Decided: October 16, 1969.
LESTER AND LAURA TERHUNE, PETITIONERS-APPELLANTS,
TOWNSHIP OF FRANKLIN, RESPONDENT-MUNICIPALITY, AND DIVISION OF TAX APPEALS, DEPARTMENT OF THE TREASURY, RESPONDENT
Kilkenny, Labrecque and Leonard. The opinion of the court was delivered by Labrecque, J.A.D.
[107 NJSuper Page 219] Petitioners appeal from a final judgment of the Division of Tax Appeals fixing the assessment on their home.
[107 NJSuper Page 220]
Petitioners own a 141.13-acre farm in Franklin Township, Somerset County. Farming and the sale of produce from the farm are their only occupations. It was stipulated for the purposes of the appeal that all of their land was under cultivation with the exception of an area measuring 115 feet by 125 feet (approximately one-quarter of an acre) on which their farmhouse was located. The property was assessed pursuant to the "Farmland Assessment Act of 1964," N.J.S.A. 54:4-23.1 et seq.; L. 1964, c. 48. The statute provided that in determining the total area of the land to be assessed as farmland, that portion under the farmhouse and "such additional land as may be actually used" in connection therewith were to be excluded. Petitioners' property was located in the Residential-Agricultural Zone of Franklin Township which required a minimum lot size of 50,000 square feet or approximately 1 1/4 acres. In fixing the assessment for the year 1967, 1 1/4 acres was deducted from the total area of the property and assessed with the farmhouse as residential property.
We are here concerned with but one issue, whether the farmhouse curtilage should have been assessed on the basis of its actual size or on the basis of the lot size which would have been required for a residence under the current zoning ordinance. We hold that the former test applies.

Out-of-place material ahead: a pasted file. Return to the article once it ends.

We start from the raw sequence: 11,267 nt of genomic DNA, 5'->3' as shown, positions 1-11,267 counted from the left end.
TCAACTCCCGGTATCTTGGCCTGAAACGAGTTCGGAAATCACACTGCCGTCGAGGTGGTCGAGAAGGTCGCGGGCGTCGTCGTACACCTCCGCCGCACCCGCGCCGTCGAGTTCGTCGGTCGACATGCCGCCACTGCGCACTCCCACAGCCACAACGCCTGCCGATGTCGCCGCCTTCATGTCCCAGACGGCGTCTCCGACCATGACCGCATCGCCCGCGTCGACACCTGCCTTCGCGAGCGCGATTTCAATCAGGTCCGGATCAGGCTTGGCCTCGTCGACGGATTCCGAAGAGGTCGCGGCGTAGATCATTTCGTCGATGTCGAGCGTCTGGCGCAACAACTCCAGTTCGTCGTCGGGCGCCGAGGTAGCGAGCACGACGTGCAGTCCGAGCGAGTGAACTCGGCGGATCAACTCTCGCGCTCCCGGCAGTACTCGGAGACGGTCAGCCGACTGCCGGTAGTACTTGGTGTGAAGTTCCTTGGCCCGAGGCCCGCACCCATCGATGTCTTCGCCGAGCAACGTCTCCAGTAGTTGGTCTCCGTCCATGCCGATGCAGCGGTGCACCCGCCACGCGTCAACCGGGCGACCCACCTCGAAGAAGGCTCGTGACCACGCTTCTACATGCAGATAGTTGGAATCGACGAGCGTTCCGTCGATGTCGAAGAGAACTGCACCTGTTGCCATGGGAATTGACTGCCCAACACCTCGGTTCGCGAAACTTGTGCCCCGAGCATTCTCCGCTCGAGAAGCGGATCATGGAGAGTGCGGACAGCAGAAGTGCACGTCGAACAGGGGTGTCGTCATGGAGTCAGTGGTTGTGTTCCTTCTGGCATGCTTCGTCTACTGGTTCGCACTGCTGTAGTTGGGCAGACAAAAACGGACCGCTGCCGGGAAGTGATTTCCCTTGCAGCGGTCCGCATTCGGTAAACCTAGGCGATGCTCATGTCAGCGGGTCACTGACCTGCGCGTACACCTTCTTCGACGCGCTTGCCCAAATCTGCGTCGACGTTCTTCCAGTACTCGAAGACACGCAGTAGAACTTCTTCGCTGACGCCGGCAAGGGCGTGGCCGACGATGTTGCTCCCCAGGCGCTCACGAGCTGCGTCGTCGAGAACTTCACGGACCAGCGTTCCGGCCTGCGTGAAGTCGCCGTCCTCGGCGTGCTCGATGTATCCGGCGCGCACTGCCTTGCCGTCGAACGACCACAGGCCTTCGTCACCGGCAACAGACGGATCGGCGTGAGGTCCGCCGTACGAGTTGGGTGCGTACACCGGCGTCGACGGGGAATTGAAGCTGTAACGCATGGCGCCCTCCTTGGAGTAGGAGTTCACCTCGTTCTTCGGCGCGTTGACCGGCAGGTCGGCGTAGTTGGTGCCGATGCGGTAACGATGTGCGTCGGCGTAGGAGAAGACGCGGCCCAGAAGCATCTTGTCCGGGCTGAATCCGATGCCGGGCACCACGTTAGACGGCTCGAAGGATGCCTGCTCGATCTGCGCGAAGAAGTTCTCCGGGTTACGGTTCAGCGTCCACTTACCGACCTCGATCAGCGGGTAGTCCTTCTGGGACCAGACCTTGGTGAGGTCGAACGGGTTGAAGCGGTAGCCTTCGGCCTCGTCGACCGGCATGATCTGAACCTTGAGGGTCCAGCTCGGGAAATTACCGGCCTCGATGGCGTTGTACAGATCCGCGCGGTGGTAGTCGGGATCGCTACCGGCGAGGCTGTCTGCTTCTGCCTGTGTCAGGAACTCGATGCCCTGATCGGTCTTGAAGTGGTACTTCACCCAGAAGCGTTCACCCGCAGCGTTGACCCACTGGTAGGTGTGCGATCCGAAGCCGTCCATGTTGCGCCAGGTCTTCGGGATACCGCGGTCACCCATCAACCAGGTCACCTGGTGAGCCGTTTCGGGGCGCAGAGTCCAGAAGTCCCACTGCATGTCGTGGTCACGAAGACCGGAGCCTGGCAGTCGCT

The Farmland Assessment Act of 1964 was enacted for the purpose of countering the adverse impact of property taxation upon agriculture. East Orange v. Livingston Tp. , 102 N.J. Super. 512, 532 (Law Div. 1968), aff'd 54 N.J. 96 (1969). Prior thereto assessors were required to apply the same standard of value to all taxable real property, regardless of whether or not it was farmland Switz v. Kingsley , 37 N.J. 566, 585 (1962). In order to encourage and preserve the agricultural industry in New Jersey, Art. VIII, § 1, para. 1 of the New Jersey Constitution was amended to provide:
(b) The Legislature shall enact laws to provide that the value of land, not less than 5 acres in area, which is determined by the assessing officer of the taxing jurisdiction to be actively devoted to
[107 NJSuper Page 221]
agricultural or horticultural use and to have been so devoted for at least the 2 successive years immediately preceding the tax year in issue, shall, for local purposes, on application of the owner, be that value which such land has for agricultural or horticultural use.
Any such laws shall provide that when land which has been valued in this manner for local tax purposes is applied to a use other than for agriculture or horticulture it shall be subject to additional taxes in an amount equal to the difference, if any, between the taxes paid or payable on the basis of the valuation and the assessment authorized hereunder and the taxes that would have been paid or payable had the land been valued and assessed as otherwise provided in this Constitution, in the current year and in such of the tax years immediately preceding, not in excess of 2 such years in which the land was valued as herein authorized.